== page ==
Another week has gone by and little has been resolved in the markets.
Pretty much everyone is clueless and making up explanations for every movement that takes place. This is the type of environment in which it is wise to be patient in, and cut back on trading activity. The PowerShares (QQQ), which tracks the Nasdaq 100 index and iShares Russell 2000 (IWM) are still removed from the action in S&P 500 Index (^GSPC) and Dow Jones Industrial Average (DOW) whereas the former is still experiencing a pull-back and the later still very rangebound at or near highs.
The one change that was noticeable last week was that the Russell 2000 not only got below the 200-day, but closed below it. The small caps typically lead the way in a raging bull market and as you can see below by this monthly chart, rage they did.
Now that the bull market is slowing down, a natural progression after five years, it should be no surprise that we're experiencing a pull-back. If you step back and view the bigger picture on this monthly chart, it doesn't seem as ominous as when you view it from a daily perspective.
After weeks of underperformance in the Nasdaq, the Russel, the iShares NASDAQ Biotechnology Index (IBB), and high beta discretionary without pulling the S&P 500, Dow Jones Industrial Average, or value names down with them, it seems appropriate to visit the question again of whether this can go on for much longer. Although for weeks my bias was that it can't and that the S&P 500 and the Dow Jones would likely follow, I have so far been proven wrong.
Of course that could all change in a heartbeat, but after assessing the strength of certain sectors last week and the open interest of the indexes and many stocks for this coming May expiration, I have switched to short-term bullish. Currently the S&P 500 is stuck in a box and if this week should see a breakout than my current bias is a breakout to the upside, which would entail a break of 1890 that doesn't fall right back into the box.
What further supports this idea is that the market tends to be stronger during options expiration week when the VIX does not expire in the same week. The CBOE Volatility Index (VIX.X), a popular measure of the implied volatility of S&P 500 index expires Wednesday May 21st and I think the market can stay fairly strong until then. After that though I believe there is considerable risk that a healthy pull-back across the bored of indexes will take place as the summer doldrums kick in.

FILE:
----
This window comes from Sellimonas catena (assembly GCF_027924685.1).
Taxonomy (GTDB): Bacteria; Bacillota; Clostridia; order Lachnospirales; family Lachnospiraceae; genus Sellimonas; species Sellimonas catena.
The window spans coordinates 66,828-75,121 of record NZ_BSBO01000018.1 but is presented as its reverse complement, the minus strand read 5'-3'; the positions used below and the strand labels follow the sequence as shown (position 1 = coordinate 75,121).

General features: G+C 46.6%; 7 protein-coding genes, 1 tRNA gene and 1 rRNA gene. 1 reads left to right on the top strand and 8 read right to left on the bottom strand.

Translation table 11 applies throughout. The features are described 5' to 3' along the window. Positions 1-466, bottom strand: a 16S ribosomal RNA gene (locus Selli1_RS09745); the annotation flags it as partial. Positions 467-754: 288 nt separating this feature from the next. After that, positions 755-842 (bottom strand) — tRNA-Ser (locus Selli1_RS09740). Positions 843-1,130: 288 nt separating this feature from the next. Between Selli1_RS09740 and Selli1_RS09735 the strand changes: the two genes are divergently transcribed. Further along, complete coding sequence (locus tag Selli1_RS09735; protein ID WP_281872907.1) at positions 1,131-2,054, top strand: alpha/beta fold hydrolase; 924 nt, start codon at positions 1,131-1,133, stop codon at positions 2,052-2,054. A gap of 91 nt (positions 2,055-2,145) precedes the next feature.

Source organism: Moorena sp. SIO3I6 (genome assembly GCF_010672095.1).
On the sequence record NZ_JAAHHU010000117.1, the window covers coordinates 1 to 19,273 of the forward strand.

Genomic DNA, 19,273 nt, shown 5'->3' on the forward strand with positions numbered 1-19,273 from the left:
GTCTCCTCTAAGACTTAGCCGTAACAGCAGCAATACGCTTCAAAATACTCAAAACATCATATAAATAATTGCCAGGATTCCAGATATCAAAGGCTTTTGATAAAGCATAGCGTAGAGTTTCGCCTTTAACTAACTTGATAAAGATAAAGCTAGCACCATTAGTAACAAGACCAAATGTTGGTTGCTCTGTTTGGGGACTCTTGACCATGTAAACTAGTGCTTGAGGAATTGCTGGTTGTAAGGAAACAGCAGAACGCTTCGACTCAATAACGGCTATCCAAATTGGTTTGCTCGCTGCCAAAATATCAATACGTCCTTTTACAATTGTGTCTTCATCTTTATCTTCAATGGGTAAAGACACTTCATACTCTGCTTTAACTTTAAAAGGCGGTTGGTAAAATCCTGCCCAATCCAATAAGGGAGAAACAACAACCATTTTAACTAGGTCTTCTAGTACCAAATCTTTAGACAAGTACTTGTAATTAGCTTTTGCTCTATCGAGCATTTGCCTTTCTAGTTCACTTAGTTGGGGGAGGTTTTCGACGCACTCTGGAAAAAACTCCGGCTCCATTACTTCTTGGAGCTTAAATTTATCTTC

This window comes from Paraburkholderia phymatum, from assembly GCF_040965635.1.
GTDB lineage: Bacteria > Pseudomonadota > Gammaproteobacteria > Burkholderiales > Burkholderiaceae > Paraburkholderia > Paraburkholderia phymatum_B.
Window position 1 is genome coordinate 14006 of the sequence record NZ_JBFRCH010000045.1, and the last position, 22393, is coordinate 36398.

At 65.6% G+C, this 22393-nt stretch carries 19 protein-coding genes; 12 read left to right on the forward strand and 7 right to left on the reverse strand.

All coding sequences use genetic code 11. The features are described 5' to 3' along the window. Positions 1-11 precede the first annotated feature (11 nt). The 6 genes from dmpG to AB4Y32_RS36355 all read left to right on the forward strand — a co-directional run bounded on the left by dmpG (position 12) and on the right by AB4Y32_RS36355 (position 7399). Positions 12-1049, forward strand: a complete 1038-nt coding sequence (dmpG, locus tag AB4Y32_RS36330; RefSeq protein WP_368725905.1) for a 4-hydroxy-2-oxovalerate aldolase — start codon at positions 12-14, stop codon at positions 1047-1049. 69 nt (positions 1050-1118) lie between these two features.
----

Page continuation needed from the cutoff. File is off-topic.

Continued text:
Supportive of that view is the lack of signs that are typical of a healthy uptrend. For instance, the issues making 20-day highs along with the S&P 500 continue to be very weak as seen below. Furthermore, there has not been any accumulation days in weeks to support the uptrend. And finally, there is still a lot of complacency by market participants that likely needs to be washed out before a longer term uptrend can resume.
What Would Shift My Bias? Although I'm going into this week with a bullish bias I am open to changing that view upon seeing the new leaders not lead or seeing unusual strength in the CBOE Volatility Index, which closed Friday at 12.92.
Prior to last week I had been looking toward the iShares Barclays 20+ Year Treasury Bond ETF (TLT) to help me gauge market risk because they have been highly correlated with the S&P 500. However, I noticed last week that their seemed to be somewhat of a disconnect between them and history suggests that the bonds/yields are not always correlated with the market which leads me to believe that a period of non-correlation may soon be upon us.
Where is Money Rotating? Going back to the title of my post, next week I want to follow where leaders have been recently distinguishing themselves. I see that mainly in the industrials, the transports, and select discretionary such as beverages and some tech.
Furthermore, there appears to be an opportunity to short areas that the money is beginning to flow away from, such as the utilities that have greately benefitted from the first quarter of this year. Money seems to rotate in out of sectors fairly quickly so my suggestion is to not overstay your welcome when trading any one sector.
At the time of publication, the author held no positions in any of the stocks mentioned.